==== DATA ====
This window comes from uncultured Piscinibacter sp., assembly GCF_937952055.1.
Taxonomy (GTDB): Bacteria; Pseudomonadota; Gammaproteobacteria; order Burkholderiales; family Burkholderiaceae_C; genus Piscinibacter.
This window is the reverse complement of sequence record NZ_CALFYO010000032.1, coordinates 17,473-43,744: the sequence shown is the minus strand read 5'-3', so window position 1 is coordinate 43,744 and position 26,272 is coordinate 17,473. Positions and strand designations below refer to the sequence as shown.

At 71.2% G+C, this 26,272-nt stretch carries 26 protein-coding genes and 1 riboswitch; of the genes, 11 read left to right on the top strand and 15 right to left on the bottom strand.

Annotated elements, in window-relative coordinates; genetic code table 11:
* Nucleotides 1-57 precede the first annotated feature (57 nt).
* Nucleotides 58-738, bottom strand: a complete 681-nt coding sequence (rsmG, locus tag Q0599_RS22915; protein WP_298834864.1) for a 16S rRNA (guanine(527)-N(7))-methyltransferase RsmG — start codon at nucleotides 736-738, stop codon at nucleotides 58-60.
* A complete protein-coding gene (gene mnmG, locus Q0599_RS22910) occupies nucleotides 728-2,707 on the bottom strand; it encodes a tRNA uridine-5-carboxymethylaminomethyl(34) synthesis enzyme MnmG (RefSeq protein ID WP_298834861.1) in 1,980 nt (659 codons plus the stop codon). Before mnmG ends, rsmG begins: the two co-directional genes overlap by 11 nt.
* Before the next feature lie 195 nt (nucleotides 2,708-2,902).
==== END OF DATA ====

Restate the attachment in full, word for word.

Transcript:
This window comes from uncultured Piscinibacter sp., assembly GCF_937952055.1.
Taxonomy (GTDB): Bacteria; Pseudomonadota; Gammaproteobacteria; order Burkholderiales; family Burkholderiaceae_C; genus Piscinibacter.
This window is the reverse complement of sequence record NZ_CALFYO010000032.1, coordinates 17,473-43,744: the sequence shown is the minus strand read 5'-3', so window position 1 is coordinate 43,744 and position 26,272 is coordinate 17,473. Positions and strand designations below refer to the sequence as shown.

At 71.2% G+C, this 26,272-nt stretch carries 26 protein-coding genes and 1 riboswitch; of the genes, 11 read left to right on the top strand and 15 right to left on the bottom strand.

Annotated elements, in window-relative coordinates; genetic code table 11:
* Nucleotides 1-57 precede the first annotated feature (57 nt).
* Nucleotides 58-738, bottom strand: a complete 681-nt coding sequence (rsmG, locus tag Q0599_RS22915; protein WP_298834864.1) for a 16S rRNA (guanine(527)-N(7))-methyltransferase RsmG — start codon at nucleotides 736-738, stop codon at nucleotides 58-60.
* A complete protein-coding gene (gene mnmG, locus Q0599_RS22910) occupies nucleotides 728-2,707 on the bottom strand; it encodes a tRNA uridine-5-carboxymethylaminomethyl(34) synthesis enzyme MnmG (RefSeq protein ID WP_298834861.1) in 1,980 nt (659 codons plus the stop codon). Before mnmG ends, rsmG begins: the two co-directional genes overlap by 11 nt.
* Before the next feature lie 195 nt (nucleotides 2,708-2,902).